The "G-20" are holding a summit in London next week, and yesterday thousands of activists hit the streets to announce their own agenda in advance of the meeting.
While the main action was in London, demonstrations took place in other European capitals. Here's a report from Berlin, with clips from Frankfurt.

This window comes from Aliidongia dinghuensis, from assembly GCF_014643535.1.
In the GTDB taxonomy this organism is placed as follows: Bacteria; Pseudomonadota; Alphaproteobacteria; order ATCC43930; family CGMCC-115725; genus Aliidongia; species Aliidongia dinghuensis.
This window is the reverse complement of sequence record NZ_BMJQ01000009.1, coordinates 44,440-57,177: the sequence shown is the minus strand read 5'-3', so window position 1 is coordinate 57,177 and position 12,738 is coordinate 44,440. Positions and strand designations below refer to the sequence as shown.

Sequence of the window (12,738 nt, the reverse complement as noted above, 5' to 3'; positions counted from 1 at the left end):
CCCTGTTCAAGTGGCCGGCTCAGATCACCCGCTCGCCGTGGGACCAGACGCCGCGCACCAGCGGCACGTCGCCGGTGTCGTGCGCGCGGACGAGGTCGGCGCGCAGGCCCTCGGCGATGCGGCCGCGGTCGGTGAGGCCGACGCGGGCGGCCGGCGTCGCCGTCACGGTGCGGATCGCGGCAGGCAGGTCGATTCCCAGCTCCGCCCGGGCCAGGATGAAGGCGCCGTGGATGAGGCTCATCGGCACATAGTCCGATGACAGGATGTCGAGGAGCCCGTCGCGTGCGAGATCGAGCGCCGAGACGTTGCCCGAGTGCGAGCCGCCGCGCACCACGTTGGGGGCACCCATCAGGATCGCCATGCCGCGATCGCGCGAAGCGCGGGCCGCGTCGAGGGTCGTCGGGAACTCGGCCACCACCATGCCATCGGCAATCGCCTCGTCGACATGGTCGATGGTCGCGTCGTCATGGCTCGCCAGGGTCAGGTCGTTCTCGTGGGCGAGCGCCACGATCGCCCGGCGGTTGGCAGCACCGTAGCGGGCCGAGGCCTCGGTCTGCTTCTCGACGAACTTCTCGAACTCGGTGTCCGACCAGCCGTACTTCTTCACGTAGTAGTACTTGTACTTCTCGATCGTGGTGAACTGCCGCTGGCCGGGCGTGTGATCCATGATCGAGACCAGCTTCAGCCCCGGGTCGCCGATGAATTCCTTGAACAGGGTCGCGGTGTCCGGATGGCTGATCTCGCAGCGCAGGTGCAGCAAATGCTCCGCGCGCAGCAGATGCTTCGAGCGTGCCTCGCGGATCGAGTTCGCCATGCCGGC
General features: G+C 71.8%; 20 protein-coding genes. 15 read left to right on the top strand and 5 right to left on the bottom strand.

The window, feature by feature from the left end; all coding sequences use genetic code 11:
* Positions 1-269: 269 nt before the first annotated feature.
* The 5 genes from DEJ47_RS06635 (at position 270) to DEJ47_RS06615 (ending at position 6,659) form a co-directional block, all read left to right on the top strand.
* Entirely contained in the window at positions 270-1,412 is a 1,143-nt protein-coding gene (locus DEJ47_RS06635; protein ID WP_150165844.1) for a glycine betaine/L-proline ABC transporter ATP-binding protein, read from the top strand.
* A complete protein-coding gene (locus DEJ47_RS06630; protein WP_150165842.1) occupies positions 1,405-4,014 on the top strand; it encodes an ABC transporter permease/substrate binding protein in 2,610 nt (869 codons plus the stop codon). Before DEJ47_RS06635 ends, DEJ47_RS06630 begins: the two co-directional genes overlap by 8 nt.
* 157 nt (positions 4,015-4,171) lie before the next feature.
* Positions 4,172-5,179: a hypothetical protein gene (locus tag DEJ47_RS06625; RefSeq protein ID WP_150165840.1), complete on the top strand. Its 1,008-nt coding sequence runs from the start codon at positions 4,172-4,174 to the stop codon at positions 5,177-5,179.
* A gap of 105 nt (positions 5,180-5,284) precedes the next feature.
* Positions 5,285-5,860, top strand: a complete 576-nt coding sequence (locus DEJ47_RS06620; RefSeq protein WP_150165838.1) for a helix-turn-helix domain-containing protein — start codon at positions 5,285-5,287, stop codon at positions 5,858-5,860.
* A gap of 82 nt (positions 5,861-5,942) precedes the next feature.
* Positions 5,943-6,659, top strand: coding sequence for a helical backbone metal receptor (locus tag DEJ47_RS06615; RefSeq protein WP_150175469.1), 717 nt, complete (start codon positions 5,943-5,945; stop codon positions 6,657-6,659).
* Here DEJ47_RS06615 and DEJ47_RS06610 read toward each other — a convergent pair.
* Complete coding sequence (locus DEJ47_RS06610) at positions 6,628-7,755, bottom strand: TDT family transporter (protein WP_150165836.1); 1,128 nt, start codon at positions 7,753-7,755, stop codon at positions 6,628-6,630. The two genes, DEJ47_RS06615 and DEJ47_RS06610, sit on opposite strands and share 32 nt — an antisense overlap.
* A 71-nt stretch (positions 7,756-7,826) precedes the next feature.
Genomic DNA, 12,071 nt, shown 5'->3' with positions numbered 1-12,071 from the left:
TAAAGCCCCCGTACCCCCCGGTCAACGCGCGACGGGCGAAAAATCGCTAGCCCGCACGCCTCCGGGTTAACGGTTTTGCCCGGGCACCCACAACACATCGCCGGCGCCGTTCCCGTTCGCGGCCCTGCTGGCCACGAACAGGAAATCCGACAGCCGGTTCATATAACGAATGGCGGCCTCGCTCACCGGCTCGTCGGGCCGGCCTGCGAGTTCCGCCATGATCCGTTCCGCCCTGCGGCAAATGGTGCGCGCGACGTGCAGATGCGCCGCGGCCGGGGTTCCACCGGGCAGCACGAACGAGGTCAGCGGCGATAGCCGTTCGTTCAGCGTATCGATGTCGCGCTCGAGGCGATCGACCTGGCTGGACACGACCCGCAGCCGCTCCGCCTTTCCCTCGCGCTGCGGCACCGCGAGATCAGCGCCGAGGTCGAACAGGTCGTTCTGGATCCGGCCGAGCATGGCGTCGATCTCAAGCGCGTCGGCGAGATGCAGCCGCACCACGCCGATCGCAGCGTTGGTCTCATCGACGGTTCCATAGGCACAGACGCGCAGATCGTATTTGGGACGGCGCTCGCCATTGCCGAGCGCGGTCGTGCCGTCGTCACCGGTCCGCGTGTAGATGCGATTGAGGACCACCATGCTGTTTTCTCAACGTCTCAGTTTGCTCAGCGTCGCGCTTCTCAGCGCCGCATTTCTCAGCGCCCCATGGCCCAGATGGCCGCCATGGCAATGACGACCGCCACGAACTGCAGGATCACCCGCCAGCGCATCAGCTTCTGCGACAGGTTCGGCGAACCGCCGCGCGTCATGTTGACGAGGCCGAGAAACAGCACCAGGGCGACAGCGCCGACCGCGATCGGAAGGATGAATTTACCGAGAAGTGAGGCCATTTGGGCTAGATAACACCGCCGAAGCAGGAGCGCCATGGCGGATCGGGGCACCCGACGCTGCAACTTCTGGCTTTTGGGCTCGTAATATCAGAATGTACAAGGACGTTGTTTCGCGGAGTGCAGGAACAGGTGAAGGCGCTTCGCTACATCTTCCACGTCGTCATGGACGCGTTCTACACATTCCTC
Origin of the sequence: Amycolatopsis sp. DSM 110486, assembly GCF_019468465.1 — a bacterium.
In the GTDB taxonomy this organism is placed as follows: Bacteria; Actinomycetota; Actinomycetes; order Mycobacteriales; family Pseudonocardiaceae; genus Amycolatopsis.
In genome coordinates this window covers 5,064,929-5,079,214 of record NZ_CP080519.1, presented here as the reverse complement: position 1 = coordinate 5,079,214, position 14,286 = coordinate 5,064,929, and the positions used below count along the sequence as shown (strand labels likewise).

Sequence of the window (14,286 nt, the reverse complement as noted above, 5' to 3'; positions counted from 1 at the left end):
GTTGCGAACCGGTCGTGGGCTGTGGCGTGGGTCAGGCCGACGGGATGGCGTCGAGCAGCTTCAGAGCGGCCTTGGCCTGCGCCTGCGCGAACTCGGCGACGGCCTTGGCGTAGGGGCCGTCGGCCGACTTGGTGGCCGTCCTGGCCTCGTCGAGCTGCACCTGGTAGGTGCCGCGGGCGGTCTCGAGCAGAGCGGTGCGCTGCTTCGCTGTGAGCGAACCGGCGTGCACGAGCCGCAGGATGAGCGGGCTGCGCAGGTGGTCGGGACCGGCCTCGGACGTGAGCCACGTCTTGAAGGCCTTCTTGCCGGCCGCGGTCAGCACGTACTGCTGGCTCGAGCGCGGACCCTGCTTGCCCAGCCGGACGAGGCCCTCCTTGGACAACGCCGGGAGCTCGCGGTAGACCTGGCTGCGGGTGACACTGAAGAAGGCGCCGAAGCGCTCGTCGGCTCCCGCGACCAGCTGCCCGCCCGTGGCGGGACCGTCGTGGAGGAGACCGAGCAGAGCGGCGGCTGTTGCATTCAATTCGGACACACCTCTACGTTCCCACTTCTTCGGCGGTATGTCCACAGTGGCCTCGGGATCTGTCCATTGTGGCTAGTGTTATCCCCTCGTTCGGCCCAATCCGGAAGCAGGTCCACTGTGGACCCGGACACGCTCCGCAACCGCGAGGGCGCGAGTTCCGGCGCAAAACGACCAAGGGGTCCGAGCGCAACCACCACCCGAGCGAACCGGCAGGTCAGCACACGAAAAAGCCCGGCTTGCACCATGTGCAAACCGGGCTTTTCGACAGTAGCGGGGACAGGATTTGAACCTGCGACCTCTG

Paris and other cities also saw protests. From what I've seen and read, these demonstrations were catch-all gatherings of all manner of grudges and demands -- the usual litany of grievances that come up on every occasion. These were anti-war, anti-imperialist and anti-Zionist marches, along with being anti-capitalist. Not that there's anything wrong with that, but I wonder whether there was a chance of getting more people behind the economic and social agenda of the protests if they weren't burdened with the foreign-policy issues. There have to be people who don't give a damn about Afghanistan or Iraq or Israel or Palestine but have strong opinions on the economic crisis that perhaps shouldn't be linked to any international political agenda. I'm sure some of the protesters could argue how everything is tied together, but they might think about using economic issues to bring people into a movement and waiting until later to attempt to educate them about the rest. On the other hand, they may have everybody who's worked up enough about economic issues to march, and they had to bring in the internationalists and anti-imperialists to swell the ranks. I'd like to think that wasn't the case. In any event, I intend to keep an eye on what's up in Europe this week to see if the continent can offer any lessons to the disgruntled of America. Watch this space for more updates.